Rural Heritage Vet Clinic

Foot-and-Mouth Disease
by Carla Everett

North America is currently free of foot-and-mouth disease. Let's keep it that way. Australia and Antarctica are the only other continents that are free of the terrible virus.

In the past 18 months foot-and-mouth disease (FMD) has been diagnosed in 34 countries. The latest outbreaks occurred in Great Britain, Northern Ireland, Argentina, and France. These outbreaks disrupt the animal industry, including the export of animals and animal products.

Once the infection is introduced, containing it becomes difficult because the disease is caused by a fast-spreading virus. Nearly 100% of the animals in an exposed herd become ill, and young animals may die. All cloven-footed animals are susceptible, including cattle, bison, llamas, swine, sheep, goats, deer, and elk.

Characteristic signs of the infection are blisters in the animal's mouth or on its muzzle, causing slobbering and drooling. Later the blisters break, forming raw patches or ulcers. Blisters and sores may also develop on the animal's teats, causing mastitis in dairy cattle. Blisters on the feet result in lameness. Affected animals are reluctant or unable to drink, eat, or walk and rapidly lose weight.

Swine and cattle usually show signs of disease within two to seven day after being exposed to the virus. Sheep and goats may show only minimal clinical signs after an incubation period of up to14 days.

The disease is transmitted in a variety of ways, the most common being direct contact with an infected animal. Once animals are infected they become virus factories, capable of spreading high numbers of viral particles to other animals and into the environment. Infected swine, in particular, can release millions of viral particles each time they exhale. The airborne virus may be breathed in by nearby susceptible animals.

Humans who have been around infected animals may carry the virus in their nasal passages for as long as 28 hours. Although the disease does not affect humans, a person may spread the virus to susceptible animals.

The disease may also be spread when susceptible animals come into contact with contaminated feed, feeding utensils, vehicles, clothing, or holding facilities.

The FMD virus can be carried in the raw meat, animal products, or milk from FMD-exposed or infected animals. The FMD outbreak in South Africa started after waste food, containing raw meat scraps collected from international ships, was fed to swine.

A single case of FMD would affect every segment of our country's multi-billion dollar animal industry and animal product export market:

  • Consumers would lose confidence in the safety of meat food products.
  • Prohibitions would be placed on the sale and international shipment of animals and animal products.
  • Eradication costs are high. All animals exposed to the virus must be destroyed to prevent its spread.
  • Vaccines provide only temporary protection and revaccination is needed at six-month intervals. Vaccine use is limited to outbreaks only, and vaccinated animals must be slaughtered before international trade can be resumed.
  • For at least three months after the eradication of an outbreak‹or at least three months after the slaughter of the last vaccinated animal‹an affected country is banned from shipping meat or meat products to international trading partners.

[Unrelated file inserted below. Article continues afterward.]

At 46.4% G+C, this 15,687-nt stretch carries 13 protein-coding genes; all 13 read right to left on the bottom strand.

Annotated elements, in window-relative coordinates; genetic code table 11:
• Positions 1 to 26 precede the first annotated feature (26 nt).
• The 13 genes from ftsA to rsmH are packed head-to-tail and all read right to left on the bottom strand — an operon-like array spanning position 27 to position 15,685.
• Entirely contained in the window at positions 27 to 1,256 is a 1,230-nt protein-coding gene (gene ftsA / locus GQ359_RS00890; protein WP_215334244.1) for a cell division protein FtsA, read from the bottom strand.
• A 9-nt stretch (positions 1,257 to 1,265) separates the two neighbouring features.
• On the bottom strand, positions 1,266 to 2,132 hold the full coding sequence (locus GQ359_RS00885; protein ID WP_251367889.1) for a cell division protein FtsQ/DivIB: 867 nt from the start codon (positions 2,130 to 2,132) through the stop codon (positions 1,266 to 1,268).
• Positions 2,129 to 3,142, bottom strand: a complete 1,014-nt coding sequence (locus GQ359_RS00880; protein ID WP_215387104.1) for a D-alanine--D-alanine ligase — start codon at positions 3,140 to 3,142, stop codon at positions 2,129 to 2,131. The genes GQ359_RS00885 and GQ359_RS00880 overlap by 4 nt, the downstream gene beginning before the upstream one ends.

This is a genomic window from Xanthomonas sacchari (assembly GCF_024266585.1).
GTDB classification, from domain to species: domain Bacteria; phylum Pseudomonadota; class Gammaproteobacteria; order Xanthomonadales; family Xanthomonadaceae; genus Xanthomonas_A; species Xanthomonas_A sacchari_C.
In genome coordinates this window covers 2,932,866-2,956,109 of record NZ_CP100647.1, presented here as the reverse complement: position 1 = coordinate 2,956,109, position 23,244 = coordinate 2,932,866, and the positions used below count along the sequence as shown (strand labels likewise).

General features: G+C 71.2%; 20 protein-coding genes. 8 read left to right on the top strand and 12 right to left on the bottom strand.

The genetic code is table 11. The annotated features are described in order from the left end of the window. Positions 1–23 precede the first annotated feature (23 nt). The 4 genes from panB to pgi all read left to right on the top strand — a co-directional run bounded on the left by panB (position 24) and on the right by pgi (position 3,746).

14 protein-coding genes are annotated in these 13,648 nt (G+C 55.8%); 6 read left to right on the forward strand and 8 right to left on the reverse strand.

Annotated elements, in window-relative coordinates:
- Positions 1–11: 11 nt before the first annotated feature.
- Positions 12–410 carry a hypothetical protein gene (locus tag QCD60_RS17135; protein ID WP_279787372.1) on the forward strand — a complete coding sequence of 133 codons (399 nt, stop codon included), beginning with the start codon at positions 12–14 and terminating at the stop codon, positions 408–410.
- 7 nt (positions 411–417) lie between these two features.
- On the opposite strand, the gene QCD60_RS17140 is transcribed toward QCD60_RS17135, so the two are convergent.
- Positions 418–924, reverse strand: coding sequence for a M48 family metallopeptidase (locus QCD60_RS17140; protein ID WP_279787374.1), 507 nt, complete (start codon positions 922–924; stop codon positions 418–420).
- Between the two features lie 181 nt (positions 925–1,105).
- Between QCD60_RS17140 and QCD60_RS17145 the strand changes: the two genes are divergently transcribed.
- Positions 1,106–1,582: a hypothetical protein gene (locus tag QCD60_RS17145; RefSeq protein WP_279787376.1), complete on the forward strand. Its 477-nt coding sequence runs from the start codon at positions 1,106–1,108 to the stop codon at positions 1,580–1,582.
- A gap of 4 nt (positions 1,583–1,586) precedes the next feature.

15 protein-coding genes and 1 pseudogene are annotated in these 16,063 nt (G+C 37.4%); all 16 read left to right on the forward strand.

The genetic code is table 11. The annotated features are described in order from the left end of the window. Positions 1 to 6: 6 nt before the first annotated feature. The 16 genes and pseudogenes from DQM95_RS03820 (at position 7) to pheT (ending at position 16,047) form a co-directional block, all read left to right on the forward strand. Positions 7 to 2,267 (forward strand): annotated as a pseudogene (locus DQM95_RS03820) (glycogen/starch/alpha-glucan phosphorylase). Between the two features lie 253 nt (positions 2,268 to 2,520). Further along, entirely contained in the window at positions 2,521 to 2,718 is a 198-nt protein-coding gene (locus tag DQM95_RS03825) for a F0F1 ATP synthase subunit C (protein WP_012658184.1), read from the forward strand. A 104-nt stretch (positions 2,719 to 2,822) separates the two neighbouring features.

The United States. has regulations in place to prevent the introduction of FMD-infected animals and animal products, but so did many of the currently affected countries. Please do your part:

If you will be traveling abroad, or you live overseas and plan to visit the United States, avoid contact with animals or areas where animals have been held for at least five days before you enter to the United States. If you have had contact with livestock, or you live on or have visited a farm abroad, before you travel launder or dry clean all clothing, jackets, and coats, and shower and shampoo. Remove all dirt and organic material from your shoes, luggage, and other personal items. Wipe these items with a disinfectant. Don't bring prohibited products. After arriving in the United States, avoid contact with livestock or wildlife for at least five days.

Suitable Disinfectants

The following products may be used effectively to disinfect against FMD:

  • Sodium hydroxide (lye) 2% solution. Mix a 13-ounce can in five gallons of water.
  • Sodium carbonate (soda ash) 4% solution. Mix one pound in three gallons of water.
  • Citric acid 0.2% solution.
  • Acetic acid (vinegar) 2% solution. Mix one gallon of 4% vinegar in one gallon of water.
  • Virkon S (Antec International) at a 1:200 dilution.
  • Sodium Hypochlorite (household bleach) Mix three parts bleach to two parts water.

FMD spreads fast. Early detection and reporting are critical. The disease may have been present in the United Kingdom for three weeks before it was detected.

If you suspect a disease problem, report it immediately to your local veterinarian or regulatory animal health official. Don't move animals that may be affected. If you suspect a problem, stop all visitors from entering your farm. Report suspicious cases immediately by calling the USDA's Veterinary Services at 512-916-5552. Additional information may be obtained from the USDA's Public Information Office at 301-734-8073.


Carla Everett of Austin, Texas, is with the Texas Animal Health Commission, which was deluged with calls for information regarding foot-and-mouth disease during the latest European outbreak. A world map depicting affected areas is available by calling toll-free 800-550-8242 extension 710, or by visiting the Commission's website at This article appeared in the Summer 2001 issue of Rural Heritage. Since then foot-and-mouth disease has been winding down in Europe, reducing the threat that it might spread to North America.

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26 October 2011 last revision